Comp firms face challenges going mobile

There are mobile applications for almost any financial transaction — everything from banking to renters insurance — but workers compensation insurers and third-party administrators have not joined the app bandwagon, partly due to the complexities of the state-based comp system.

Comp payers instead have opted for mobile-friendly web platforms for their injured workers to access claim and benefit information. However, injured worker usage of these tools remains relatively low despite the potential benefits because the technology is fairly new and not well marketed, experts say.

Unlike a mobile payments app, workers comp mobile platforms will likely seldom be used over the course of a worker’s life, said Leah Cooper, managing director of global consumer technology at Sedgwick Claims Management Services Inc. based in Chattanooga, Tennessee.

Yet, comp insurers are turning to them to simplify the claims process for claimants, employers and insurers, but the technology remains in its early stages, said Tim Colli, senior principal of integrated casualty consulting at Willis Towers Watson PLC based in Nashville, Tennessee.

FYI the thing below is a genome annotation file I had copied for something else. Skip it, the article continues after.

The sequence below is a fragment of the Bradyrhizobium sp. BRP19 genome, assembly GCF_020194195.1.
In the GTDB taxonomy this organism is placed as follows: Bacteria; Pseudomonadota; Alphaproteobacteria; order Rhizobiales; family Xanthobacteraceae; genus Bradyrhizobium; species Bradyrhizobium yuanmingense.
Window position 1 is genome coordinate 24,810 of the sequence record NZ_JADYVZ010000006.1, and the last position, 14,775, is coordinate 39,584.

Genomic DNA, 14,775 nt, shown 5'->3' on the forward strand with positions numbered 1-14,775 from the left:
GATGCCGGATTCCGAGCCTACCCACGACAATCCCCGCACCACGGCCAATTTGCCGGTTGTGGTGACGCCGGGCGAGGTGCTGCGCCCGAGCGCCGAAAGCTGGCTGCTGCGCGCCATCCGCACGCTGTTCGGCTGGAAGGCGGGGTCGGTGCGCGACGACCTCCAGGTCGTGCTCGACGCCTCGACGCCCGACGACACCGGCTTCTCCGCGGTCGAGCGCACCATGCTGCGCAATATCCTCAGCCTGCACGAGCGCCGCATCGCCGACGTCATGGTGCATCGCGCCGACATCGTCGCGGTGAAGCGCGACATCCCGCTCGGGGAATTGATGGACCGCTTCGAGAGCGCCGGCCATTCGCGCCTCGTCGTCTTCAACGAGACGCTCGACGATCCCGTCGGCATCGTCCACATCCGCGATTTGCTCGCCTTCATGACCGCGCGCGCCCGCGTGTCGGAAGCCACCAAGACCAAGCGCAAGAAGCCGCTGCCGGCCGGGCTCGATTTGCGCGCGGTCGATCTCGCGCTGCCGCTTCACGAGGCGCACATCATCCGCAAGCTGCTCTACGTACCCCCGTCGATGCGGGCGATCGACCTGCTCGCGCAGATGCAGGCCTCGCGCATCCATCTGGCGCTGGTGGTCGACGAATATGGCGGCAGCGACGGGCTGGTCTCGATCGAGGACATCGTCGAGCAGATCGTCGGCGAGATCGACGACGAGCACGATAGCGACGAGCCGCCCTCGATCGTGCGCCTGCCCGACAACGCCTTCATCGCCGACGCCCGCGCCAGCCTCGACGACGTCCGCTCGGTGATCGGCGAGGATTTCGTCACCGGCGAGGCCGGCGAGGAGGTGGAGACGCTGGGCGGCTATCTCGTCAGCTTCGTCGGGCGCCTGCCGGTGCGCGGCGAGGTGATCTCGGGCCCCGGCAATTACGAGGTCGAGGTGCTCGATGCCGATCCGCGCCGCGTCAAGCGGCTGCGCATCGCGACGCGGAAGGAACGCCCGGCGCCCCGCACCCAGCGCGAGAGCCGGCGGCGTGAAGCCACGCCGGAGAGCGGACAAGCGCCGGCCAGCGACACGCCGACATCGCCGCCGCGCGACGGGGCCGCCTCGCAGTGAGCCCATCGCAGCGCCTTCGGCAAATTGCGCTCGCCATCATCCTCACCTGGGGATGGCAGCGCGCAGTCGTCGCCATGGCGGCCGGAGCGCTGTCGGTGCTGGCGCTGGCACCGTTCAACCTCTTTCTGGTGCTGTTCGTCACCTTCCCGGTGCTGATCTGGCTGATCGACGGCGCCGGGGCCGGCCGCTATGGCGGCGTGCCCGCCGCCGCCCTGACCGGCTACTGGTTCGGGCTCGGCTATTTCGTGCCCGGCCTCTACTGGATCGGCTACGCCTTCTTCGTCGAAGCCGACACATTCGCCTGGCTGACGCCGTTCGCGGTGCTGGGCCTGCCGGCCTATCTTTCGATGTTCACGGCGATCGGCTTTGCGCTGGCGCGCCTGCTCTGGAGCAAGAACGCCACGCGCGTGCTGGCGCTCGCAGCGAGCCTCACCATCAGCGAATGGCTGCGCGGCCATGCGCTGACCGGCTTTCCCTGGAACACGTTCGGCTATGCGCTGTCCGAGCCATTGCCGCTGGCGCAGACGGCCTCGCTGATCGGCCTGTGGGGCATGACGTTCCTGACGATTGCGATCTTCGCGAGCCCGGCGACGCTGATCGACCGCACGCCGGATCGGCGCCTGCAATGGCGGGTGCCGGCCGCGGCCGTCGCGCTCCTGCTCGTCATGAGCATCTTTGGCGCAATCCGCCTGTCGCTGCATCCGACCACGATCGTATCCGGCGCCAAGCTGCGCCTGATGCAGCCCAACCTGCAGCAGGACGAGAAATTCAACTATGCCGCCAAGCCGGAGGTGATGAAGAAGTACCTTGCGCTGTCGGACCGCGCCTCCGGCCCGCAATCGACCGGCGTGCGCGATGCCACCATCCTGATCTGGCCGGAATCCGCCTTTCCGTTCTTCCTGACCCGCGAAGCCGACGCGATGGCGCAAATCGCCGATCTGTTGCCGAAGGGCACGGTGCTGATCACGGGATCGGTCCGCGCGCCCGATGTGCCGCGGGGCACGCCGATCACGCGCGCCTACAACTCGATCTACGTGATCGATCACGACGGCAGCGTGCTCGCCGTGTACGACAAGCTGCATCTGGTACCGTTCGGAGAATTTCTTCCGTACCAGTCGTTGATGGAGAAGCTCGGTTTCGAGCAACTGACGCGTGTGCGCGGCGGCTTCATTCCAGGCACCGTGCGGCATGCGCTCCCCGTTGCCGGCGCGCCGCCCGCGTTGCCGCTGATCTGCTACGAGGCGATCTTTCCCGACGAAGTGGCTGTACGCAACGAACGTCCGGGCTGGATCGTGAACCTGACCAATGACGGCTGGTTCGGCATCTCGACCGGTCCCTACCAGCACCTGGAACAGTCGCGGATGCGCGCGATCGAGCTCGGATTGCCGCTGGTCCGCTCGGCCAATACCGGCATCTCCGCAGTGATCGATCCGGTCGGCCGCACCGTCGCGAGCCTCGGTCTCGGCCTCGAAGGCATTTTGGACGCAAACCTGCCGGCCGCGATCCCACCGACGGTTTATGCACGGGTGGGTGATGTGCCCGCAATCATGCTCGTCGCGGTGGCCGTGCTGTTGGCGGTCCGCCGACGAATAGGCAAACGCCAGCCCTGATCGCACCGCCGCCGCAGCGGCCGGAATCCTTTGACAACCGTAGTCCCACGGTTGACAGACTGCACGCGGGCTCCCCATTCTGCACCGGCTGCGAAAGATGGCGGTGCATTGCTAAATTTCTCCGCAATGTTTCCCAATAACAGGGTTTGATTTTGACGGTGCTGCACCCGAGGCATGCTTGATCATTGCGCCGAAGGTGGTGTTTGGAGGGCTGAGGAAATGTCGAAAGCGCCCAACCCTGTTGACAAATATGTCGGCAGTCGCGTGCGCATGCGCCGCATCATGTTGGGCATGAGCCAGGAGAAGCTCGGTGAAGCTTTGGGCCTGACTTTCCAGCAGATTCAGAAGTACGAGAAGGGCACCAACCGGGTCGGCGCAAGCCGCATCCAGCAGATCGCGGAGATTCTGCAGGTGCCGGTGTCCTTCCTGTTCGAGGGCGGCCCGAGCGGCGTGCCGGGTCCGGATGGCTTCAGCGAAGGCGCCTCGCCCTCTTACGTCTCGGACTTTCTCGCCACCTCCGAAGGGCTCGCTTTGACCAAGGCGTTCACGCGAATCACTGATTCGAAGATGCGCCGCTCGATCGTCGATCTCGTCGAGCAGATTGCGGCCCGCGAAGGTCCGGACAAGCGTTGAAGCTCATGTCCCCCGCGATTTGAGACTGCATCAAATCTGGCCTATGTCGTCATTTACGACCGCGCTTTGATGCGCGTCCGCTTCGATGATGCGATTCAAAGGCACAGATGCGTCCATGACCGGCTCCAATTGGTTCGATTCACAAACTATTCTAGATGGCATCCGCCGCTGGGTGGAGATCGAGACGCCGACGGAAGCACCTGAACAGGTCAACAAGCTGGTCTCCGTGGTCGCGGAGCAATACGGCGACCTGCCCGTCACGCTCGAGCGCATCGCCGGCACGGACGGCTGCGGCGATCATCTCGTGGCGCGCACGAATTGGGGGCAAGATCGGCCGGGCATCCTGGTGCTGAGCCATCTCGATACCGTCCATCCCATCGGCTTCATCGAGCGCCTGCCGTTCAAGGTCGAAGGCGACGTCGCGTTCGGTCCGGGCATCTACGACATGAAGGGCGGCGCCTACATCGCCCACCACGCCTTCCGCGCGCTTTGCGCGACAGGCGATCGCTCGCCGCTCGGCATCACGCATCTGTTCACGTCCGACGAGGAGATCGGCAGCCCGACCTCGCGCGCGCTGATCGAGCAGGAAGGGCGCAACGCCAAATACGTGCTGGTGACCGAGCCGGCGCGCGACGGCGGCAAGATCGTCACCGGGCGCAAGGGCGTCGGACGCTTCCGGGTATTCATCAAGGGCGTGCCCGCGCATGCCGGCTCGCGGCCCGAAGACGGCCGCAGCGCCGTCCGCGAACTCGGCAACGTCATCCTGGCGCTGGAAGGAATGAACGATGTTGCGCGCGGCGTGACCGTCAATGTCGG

“At the end of the day, the goal is to improve caseload strategies for the claim professional, but more importantly to improve the experience of those who’ve suffered a claim,” Mr. Colli said. “How you do that is improve communication and access to information and through a personalized experience for the user.”

The mobile platforms commonly act as a portal for information such as benefit payments, medical appointments and claim notifications after filing a claim, but in the future they could simplify the collection of key comp claim information by allowing users to take pictures of accident sites or property loss and upload them, Mr. Colli said.

Sedgwick started off with viaOne Express, a claimant self-service mobile app. But in June, the company introduced mySedgwick, a mobile-friendly, web-based platform, opting for this platform approach so it could function across different operating systems without taking up memory space on the phone, Ms. Cooper said.